Is Snooping In A Relationship Ever OK? Here’s What A Sex Therapist Says

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Who hasn't been tempted to take a little peek at their partner's phone? While smartphones are machines that are technically separate from our bodies, they can also feel like an extension of our brains. And they’re an extension that lets us do a lot more than our brains can: watch porn, reach out to people on the other side of the world, have entire relationships on social media… You know the possibilities. So when a partner restricts access to a device or an account, for some people, it can be really scary! It’s like not knowing what’s going on in a part of your partner’s brain — and life. But is snooping ever OK?

A recent survey of 999 people conducted by the company ItsWorthMore found that the percentage of people with access increased the longer a couple was together, starting at 31.7% for people who’ve been with their partner for one to five months and ending at 61.9% for people who have been together for six or more years.

So what should we take away from that info? Relationship and sex therapist and educator Kristine Seitz, LSW, says that having access to your partner’s account isn’t necessarily a sign a that they’re trustworthy, and not having access isn’t a necessarily a sign of something else going on. In other words, there’s no way to say you “should” or “shouldn’t” snoop.

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“All relationship dynamics can vary, but I tend to avoid having ‘should’ or ‘should not’ as variables, in general,” Seitz tells Bustle. “Expectations can be tricky and they can be a set up for disappointment. So, therefore, I don’t think access to devices or accounts is an expectation of a healthy relationship, and it’s certainly not an outright sign of worry.”

What it comes down to, then, is each individual relationship and the individual people in it. I know, I know — it’s not a very satisfying answer. It would be way easier if some expert could say everyone should have access to their partner’s devices or access is always an unnecessary violation of privacy.

But the real and honest truth is that people have different needs when it comes to privacy. While one person might be like, “Sure! Read all of my emails!” another person might want to throw up at even the thought of sharing their passcode. And that’s not to say one is hiding something and the other isn’t. It’s just about the different boundaries and expectations each person has about privacy.

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Which brings us to snooping, because the likelihood that two people in a relationship are going to have the exact same boundaries and expectations around snooping is low. The issue of snooping is a fraught one. On the one hand, you have people who are very clear: Snooping is never okay. On the other hand, you have people who are also very clear: Snooping may be needed. And somewhere in the middle, you have advice like that given by sex and relationship advice columnist and podcaster Dan Savage: Snooping is justified — if you find something. So what are we supposed to think about snooping? Seitz says: it’s not a good idea.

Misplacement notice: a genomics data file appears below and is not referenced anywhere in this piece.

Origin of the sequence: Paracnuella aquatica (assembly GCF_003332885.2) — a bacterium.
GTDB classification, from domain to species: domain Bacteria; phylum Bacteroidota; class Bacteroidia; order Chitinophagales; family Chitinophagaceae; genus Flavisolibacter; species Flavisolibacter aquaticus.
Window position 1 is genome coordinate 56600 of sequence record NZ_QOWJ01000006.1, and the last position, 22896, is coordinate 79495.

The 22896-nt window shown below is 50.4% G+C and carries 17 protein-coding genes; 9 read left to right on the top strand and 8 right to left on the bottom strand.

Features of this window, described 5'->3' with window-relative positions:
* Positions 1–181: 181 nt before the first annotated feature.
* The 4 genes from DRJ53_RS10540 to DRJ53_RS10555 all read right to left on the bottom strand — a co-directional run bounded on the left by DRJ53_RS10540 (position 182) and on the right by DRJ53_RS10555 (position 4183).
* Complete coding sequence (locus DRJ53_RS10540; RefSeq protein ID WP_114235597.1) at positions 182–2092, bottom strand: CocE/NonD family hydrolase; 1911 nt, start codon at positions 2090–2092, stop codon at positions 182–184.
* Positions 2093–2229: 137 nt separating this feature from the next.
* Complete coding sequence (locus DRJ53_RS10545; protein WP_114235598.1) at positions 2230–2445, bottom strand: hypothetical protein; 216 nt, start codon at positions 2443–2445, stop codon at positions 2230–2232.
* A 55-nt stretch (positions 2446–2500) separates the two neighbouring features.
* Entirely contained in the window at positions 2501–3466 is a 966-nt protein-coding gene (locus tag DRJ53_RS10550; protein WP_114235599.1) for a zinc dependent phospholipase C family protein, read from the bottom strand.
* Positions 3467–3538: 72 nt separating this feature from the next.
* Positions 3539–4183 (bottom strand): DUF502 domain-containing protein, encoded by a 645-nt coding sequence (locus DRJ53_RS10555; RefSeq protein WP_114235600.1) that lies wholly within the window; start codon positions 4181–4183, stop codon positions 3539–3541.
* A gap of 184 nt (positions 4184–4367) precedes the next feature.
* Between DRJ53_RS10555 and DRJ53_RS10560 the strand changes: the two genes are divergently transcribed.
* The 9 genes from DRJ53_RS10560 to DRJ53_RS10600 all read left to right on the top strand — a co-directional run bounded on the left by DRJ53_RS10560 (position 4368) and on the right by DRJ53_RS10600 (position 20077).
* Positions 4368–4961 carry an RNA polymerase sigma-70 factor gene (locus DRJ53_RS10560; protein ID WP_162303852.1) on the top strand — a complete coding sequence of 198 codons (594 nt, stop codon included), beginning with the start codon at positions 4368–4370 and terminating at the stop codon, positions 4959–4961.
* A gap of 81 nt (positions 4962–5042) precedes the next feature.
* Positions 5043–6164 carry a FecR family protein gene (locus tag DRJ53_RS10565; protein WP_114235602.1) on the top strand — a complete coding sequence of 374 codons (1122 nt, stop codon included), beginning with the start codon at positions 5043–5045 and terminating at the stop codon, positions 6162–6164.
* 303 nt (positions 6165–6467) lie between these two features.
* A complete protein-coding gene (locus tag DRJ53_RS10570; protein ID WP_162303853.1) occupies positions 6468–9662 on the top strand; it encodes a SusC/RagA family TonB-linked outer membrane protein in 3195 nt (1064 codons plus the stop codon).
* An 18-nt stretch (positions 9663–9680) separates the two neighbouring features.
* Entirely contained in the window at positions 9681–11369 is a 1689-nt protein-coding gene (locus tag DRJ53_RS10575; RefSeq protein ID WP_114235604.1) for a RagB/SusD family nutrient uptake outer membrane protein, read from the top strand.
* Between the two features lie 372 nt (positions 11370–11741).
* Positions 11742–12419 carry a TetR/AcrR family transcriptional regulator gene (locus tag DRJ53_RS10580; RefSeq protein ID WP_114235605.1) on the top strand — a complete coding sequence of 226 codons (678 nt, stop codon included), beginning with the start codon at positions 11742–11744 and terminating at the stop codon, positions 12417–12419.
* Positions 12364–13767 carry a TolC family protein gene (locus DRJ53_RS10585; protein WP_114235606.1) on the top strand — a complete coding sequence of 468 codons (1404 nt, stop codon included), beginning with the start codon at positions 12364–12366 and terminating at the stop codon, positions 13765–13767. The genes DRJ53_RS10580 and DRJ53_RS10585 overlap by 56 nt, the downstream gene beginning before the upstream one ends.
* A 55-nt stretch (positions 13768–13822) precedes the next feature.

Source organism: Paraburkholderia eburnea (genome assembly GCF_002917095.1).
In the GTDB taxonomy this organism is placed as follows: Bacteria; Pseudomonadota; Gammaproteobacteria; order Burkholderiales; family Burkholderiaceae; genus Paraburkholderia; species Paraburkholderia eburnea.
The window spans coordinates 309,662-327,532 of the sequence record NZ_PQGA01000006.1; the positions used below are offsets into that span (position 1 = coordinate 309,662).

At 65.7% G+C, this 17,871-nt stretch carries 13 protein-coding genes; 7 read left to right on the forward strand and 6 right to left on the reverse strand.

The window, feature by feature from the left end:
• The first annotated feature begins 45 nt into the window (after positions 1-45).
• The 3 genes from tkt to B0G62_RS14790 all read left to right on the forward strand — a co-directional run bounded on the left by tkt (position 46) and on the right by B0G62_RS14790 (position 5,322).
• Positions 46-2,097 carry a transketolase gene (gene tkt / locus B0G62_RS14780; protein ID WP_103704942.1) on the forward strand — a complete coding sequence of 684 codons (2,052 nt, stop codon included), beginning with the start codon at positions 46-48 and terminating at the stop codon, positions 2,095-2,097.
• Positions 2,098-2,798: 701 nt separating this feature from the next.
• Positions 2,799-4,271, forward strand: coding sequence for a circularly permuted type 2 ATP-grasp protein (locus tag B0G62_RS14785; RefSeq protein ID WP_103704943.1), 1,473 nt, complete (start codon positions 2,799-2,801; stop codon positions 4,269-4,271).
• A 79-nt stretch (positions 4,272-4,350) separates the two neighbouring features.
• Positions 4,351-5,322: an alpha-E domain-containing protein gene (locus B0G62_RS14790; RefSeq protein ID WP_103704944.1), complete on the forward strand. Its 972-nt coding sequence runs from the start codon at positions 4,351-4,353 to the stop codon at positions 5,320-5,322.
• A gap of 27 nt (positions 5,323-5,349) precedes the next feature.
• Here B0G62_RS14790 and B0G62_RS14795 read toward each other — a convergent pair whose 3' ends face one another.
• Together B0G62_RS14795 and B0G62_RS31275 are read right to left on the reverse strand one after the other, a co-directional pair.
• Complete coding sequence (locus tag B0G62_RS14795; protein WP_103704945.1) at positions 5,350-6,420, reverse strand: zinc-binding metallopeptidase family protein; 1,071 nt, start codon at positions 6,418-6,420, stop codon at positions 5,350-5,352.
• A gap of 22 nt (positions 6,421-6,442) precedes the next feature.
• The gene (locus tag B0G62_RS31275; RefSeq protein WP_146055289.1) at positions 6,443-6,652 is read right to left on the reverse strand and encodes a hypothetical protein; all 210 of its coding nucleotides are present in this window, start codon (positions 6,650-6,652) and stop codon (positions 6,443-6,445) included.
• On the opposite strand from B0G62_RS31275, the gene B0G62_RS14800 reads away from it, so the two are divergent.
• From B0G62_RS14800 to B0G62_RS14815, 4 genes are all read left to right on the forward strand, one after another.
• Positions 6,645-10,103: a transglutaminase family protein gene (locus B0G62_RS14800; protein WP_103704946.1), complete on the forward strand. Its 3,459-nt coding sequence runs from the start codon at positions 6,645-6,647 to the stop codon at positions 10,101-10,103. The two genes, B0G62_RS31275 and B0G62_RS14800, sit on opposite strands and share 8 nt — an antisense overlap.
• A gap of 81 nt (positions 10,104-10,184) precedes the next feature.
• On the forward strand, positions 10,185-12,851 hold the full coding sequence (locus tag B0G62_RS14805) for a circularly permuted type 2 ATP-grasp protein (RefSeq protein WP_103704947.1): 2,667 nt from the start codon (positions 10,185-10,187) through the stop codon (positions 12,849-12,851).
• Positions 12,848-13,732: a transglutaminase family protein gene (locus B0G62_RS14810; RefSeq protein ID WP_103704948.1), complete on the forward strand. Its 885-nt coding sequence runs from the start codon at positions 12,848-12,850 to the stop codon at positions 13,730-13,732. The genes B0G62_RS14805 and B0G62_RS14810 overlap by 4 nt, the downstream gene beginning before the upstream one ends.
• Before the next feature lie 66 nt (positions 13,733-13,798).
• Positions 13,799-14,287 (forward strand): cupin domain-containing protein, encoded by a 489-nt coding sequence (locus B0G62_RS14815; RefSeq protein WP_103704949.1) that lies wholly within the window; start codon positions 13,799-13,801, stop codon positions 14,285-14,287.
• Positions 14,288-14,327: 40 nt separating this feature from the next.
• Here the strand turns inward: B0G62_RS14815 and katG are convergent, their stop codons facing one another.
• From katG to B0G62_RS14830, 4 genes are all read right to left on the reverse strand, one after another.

“I think individuals may have reasons that seem to justify their snooping but, when it comes down to it, snooping is a transgression and a betrayal and can have the same consequences as other betrayals,” Seitz says. Additionally, Seitz says, the impulse to look at a partner’s device without permission — and the actual act of looking without permission — can be a sign that something else is going on in the relationship.

“If there is a sense of worry or jealousy, that may signify that more communication is needed,” Seitz says. “And it can also be helpful to see a therapist to begin to have better insight into their attachment style, their feelings, and their patterns that may be interfering with or sabotaging their relationships.”

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Seitz adds that “uncertainty reduction theory” — which is the idea that not knowing something can make you feel really uncomfortable — can explain why some people snoop. Snoopers are trying to “fill in the gaps of the missing information.”

“Ambiguity and not knowing can cause the mind to wander and think of different possibilities of what might be happening,” Seitz says. “Ambiguity is a emotional enhancer and if there is worry about what a text or social media post or like means, we can often create meaning to things that are not true.”

Rather than snoop on a partner’s device or account, the most honest (and probably best for the long term health of your relationship) thing to do is talk about what’s driving you to want to. Are you feeling insecure? Are you jealous? Why? What’s at the root of those feelings? Those conversations can be difficult, but ultimately they’ll get you further — and be much more satisfying — than snooping through your partner’s phone.